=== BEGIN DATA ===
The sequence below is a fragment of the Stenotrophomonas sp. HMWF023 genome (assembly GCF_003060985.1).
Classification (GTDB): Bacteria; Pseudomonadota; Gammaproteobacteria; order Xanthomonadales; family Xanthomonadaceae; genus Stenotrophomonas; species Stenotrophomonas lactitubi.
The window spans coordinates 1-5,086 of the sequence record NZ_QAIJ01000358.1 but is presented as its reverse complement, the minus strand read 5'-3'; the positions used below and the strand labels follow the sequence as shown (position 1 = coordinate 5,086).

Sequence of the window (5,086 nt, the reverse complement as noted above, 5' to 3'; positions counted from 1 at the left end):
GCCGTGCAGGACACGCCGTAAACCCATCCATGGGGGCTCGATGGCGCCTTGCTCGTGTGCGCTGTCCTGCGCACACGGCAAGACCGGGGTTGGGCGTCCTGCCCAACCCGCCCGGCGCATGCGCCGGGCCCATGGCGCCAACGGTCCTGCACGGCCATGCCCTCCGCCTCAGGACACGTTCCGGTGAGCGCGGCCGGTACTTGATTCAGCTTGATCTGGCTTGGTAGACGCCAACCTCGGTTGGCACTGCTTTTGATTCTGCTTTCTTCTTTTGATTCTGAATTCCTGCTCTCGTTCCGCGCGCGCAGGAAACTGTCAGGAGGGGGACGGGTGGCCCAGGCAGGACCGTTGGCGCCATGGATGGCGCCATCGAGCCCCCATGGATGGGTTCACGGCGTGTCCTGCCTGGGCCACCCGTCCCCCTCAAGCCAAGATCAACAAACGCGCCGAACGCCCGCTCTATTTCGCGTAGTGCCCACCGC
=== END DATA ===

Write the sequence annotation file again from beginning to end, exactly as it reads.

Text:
The sequence below is a fragment of the Stenotrophomonas sp. HMWF023 genome (assembly GCF_003060985.1).
Classification (GTDB): Bacteria; Pseudomonadota; Gammaproteobacteria; order Xanthomonadales; family Xanthomonadaceae; genus Stenotrophomonas; species Stenotrophomonas lactitubi.
The window spans coordinates 1-5,086 of the sequence record NZ_QAIJ01000358.1 but is presented as its reverse complement, the minus strand read 5'-3'; the positions used below and the strand labels follow the sequence as shown (position 1 = coordinate 5,086).

Sequence of the window (5,086 nt, the reverse complement as noted above, 5' to 3'; positions counted from 1 at the left end):
GCCGTGCAGGACACGCCGTAAACCCATCCATGGGGGCTCGATGGCGCCTTGCTCGTGTGCGCTGTCCTGCGCACACGGCAAGACCGGGGTTGGGCGTCCTGCCCAACCCGCCCGGCGCATGCGCCGGGCCCATGGCGCCAACGGTCCTGCACGGCCATGCCCTCCGCCTCAGGACACGTTCCGGTGAGCGCGGCCGGTACTTGATTCAGCTTGATCTGGCTTGGTAGACGCCAACCTCGGTTGGCACTGCTTTTGATTCTGCTTTCTTCTTTTGATTCTGAATTCCTGCTCTCGTTCCGCGCGCGCAGGAAACTGTCAGGAGGGGGACGGGTGGCCCAGGCAGGACCGTTGGCGCCATGGATGGCGCCATCGAGCCCCCATGGATGGGTTCACGGCGTGTCCTGCCTGGGCCACCCGTCCCCCTCAAGCCAAGATCAACAAACGCGCCGAACGCCCGCTCTATTTCGCGTAGTGCCCACCGC